November 24, 2014

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North Ridgeville Council at-large representatives remain same after tight race

Jerry Armstrong, right, North Ridgeville council at large candidate, Jim Leonard, on left, NR Council at Large candidate , and Jim Vargo, center, chairman of NR democrats, check for results at All Fired Up in North Ridgevillle on Nov 5. Steve Manheim

North Ridgeville Council-at-large candidates Jerry Armstrong, right, Jim Leonard, left, and Jim Vargo, center, chairman of North Ridgeville Democrats, check for results at All Fired Up in North Ridgevillle. STEVE MANHEIM/CHRONICLE

NORTH RIDGEVILLE – The look of City Council’s at-large representatives will remain the same for another four years following a tight race that saw the trio of incumbent Republicans retain their posts.

Council President Kevin Corcoran led the vote tally followed by fellow GOP at-large council members Bernadine Butkowski and Roseanne Johnson, according to unofficial election results.

Corcoran, 45, again out-distanced his fellow candidates by a wide margin, garnering 3,908 votes, which was more than 700 votes above second-place finisher Butkowski, whose 3,178 votes secured her eighth term in office to continue her run as Council’s longest-tenured members.

Johnson, 59, a retired Elyria Municipal Court bailiff, acknowledged she was a tight race that at one point in the evening had vote totals for herself and Democratic challengers Jerry Armstrong and Jim Leonard separated by less than a half-percent.

Final unofficial numbers put Johnson ahead of Armstrong and Leonard by 140-odd votes, with Johnson netting 2,997 votes to Armstrong’s 2,863 and Leonard’s 2,851. Democrat Robert Chapek placed sixth with 2,311 votes.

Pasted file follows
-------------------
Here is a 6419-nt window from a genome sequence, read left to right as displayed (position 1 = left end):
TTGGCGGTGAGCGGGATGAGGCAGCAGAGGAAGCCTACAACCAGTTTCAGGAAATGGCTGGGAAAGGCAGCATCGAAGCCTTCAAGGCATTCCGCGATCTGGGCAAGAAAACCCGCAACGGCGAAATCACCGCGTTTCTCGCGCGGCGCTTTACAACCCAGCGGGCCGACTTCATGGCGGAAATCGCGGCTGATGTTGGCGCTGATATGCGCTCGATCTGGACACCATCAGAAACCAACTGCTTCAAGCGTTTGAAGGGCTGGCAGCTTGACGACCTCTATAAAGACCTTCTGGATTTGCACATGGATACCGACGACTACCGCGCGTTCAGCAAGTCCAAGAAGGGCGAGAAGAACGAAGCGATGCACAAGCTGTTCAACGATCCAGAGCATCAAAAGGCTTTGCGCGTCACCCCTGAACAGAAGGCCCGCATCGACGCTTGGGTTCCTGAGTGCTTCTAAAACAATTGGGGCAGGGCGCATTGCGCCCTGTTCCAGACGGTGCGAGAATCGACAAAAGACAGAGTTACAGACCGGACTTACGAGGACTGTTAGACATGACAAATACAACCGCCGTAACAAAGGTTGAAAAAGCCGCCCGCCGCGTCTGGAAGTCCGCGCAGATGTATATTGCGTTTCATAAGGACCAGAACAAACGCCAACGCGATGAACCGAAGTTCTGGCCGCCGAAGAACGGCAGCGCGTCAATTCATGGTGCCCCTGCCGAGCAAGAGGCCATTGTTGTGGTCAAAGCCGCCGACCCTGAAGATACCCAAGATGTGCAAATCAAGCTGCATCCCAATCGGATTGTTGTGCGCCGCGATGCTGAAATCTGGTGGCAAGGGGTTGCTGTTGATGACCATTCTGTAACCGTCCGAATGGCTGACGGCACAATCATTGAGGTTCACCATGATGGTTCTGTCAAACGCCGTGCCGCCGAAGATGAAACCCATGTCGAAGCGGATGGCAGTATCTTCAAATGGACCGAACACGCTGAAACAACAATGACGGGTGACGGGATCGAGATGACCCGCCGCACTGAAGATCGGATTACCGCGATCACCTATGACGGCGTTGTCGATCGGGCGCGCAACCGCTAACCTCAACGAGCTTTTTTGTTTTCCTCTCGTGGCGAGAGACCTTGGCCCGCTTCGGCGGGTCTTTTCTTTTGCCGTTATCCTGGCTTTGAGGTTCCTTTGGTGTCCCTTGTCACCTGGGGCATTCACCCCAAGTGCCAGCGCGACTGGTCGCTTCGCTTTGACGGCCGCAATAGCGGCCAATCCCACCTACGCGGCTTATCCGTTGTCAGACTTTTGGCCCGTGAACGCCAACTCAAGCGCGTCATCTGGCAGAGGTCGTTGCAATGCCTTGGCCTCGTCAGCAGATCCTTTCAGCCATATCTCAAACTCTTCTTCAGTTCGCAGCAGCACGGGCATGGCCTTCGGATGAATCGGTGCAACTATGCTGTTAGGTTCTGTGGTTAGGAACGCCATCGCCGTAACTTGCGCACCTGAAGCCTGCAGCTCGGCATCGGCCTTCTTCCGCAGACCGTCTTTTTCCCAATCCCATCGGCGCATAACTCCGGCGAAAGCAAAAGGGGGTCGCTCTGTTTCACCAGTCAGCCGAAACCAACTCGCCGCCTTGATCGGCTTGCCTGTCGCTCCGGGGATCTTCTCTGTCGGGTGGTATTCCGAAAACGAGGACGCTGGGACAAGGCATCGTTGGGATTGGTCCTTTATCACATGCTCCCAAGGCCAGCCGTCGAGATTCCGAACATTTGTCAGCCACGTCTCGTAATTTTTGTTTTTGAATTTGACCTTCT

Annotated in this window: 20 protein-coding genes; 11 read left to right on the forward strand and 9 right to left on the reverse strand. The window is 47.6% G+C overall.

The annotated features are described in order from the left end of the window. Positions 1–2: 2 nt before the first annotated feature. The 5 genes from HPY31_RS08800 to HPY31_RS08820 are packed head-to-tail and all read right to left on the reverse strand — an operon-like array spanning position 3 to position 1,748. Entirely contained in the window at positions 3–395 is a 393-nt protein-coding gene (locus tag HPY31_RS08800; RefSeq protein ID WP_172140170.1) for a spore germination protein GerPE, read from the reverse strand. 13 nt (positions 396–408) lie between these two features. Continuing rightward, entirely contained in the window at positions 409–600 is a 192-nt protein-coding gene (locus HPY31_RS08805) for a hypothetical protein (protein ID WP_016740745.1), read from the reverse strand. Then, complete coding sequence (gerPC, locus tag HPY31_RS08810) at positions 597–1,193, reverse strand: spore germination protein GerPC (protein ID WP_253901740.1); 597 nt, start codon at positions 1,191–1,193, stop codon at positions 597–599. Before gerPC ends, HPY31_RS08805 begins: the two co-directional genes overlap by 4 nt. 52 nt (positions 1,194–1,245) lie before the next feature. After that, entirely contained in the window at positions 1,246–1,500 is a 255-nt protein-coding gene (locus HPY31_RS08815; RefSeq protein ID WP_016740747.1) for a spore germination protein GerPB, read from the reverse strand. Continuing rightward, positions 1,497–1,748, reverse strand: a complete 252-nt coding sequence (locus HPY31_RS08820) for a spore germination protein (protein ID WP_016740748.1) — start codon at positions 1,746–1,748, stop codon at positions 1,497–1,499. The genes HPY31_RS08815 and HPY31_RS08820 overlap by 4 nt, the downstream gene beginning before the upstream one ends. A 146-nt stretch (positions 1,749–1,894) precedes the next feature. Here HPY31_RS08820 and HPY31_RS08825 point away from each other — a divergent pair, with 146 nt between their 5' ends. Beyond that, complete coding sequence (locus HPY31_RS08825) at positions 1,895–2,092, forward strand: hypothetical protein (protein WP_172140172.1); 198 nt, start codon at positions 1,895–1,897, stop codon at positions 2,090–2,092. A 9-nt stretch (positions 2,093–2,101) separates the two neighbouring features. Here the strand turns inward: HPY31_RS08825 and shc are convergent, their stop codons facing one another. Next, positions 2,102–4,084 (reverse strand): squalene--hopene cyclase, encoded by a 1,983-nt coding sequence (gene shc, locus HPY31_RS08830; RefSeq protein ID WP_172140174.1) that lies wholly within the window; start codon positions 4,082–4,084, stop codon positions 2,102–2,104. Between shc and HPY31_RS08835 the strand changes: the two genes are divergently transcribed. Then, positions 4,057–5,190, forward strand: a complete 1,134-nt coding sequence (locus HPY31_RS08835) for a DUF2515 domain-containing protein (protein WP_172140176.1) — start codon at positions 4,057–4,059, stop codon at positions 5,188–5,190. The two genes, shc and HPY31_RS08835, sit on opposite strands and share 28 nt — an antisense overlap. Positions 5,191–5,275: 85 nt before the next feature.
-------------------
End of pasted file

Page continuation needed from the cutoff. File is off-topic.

“We had a good bunch running,” Johnson said. “It’s too bad everyone couldn’t win because they all have a genuine interest in the city.”

Johnson also said Tuesday’s race continued a recent trend of more apparent voter interest in Council races.

“It was that way in the primaries, too,” Johnson said. “It’s good to see people get involved.”

Earlier in the evening when vote tallies were extremely close, Armstrong said “regardless of how it comes out, this has been a real learning experience for me.”

An insurance agent with a background in finance and banking, Armstrong said it is important for the city moving forward to market itself to potential businesses in a different way.

“We are a fast-growing city and need to get out into the region and be proactive rather than reactive,” Armstrong said.

Corcoran, an attorney for Bob Schmitt Homes, Inc., said despite the close Council race, Tuesday’s vote tallies in the city show residents clearly were more focused on the bond issue for a new school.

“People really made their concern about the schools the focus of this election,” Corcoran said. “This was pretty much a referendum on the schools moving forward or not.”

Contact Steve Fogarty at 329-7146 or sfogarty@chroniclet.com.